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When using RSA for key exchange in TLS, the role of the public key embedded in the certificate is clear: for asymmetric encryption when sending the master key, which the server can decode using its private key.

However when doing diffie-hellman to generate a shared master, these public/private keys are no longer needed. So are they included in the certificate merely for legacy reasons (to support clients still using RSA for key exchange)?

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    There is a anonymous_DHE mode in TLS, but it is of questionable use as you know the connection is securely encrypted, but you can't be sure to whom you actually talk. – eckes Jun 6 '17 at 3:25
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Before the key exchange is done the client has to ensure that it is talking to the correct server and not to some active man in the middle which could split the TLS connection into one between client and attacker and another between attacker and server. To authenticate the server the client is using the content of the certificate provided by the server, i.e. the subject and subject alternative names to validate the server name, the start and end time to check the life time and the signature to verify the trust chain to the builtin root CA.

The signature of the issuer of the certificate must be verified when building the trust chain which is done by using the known public key of the issuers CA certificate. Additionally it must be verified that the server is actually the owner of the certificate, i.e. knows the private key which only the owner should know. This is essentially done by the client providing input to a challenge which then gets signed by the server with the private key. This signature then can be validated by the client using the public key contained in the certificate and thus ownership of the certificate is verified. If client authentication is done using certificates a similar process is done for validating the client certificate.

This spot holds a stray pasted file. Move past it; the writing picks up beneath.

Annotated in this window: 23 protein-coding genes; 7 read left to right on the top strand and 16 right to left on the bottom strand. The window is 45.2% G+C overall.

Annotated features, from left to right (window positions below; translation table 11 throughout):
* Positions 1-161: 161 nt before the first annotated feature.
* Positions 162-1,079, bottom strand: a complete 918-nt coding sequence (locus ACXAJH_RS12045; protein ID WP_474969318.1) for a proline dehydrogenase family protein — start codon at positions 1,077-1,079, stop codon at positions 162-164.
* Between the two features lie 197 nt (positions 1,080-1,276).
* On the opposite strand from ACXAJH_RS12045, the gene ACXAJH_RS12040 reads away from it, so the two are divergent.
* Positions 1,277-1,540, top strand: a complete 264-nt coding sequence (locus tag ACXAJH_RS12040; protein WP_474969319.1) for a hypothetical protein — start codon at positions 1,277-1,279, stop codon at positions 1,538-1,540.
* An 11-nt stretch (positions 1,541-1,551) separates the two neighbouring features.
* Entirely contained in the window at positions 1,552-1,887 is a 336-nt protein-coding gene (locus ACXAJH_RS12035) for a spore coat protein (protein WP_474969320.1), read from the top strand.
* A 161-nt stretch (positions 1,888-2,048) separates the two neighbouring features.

• I thought trust was established by means of checking whether the issuing authority is derived from a root CA? – 1110101001 Jun 6 '17 at 3:05
  • @1110101001: First: this check of building the trust chain requires the public key of this CA to verify the signature as described in my answer. Second: this check is not enough, one also needs to make sure that the server actually owns the certificate (which means has the private key) because otherwise some man in the middle could just present the servers certificate. – Steffen Ullrich Jun 6 '17 at 3:11
  • Ah that makes sense. So DH has to be combined with authentication by using RSA (or other asymmetric) for signing and verification. However, if you were to do straight RSA key exchange the authentication is implicitly built in since anyone who didn't have the private key couldn't decode the master key that was sent. – 1110101001 Jun 6 '17 at 3:34

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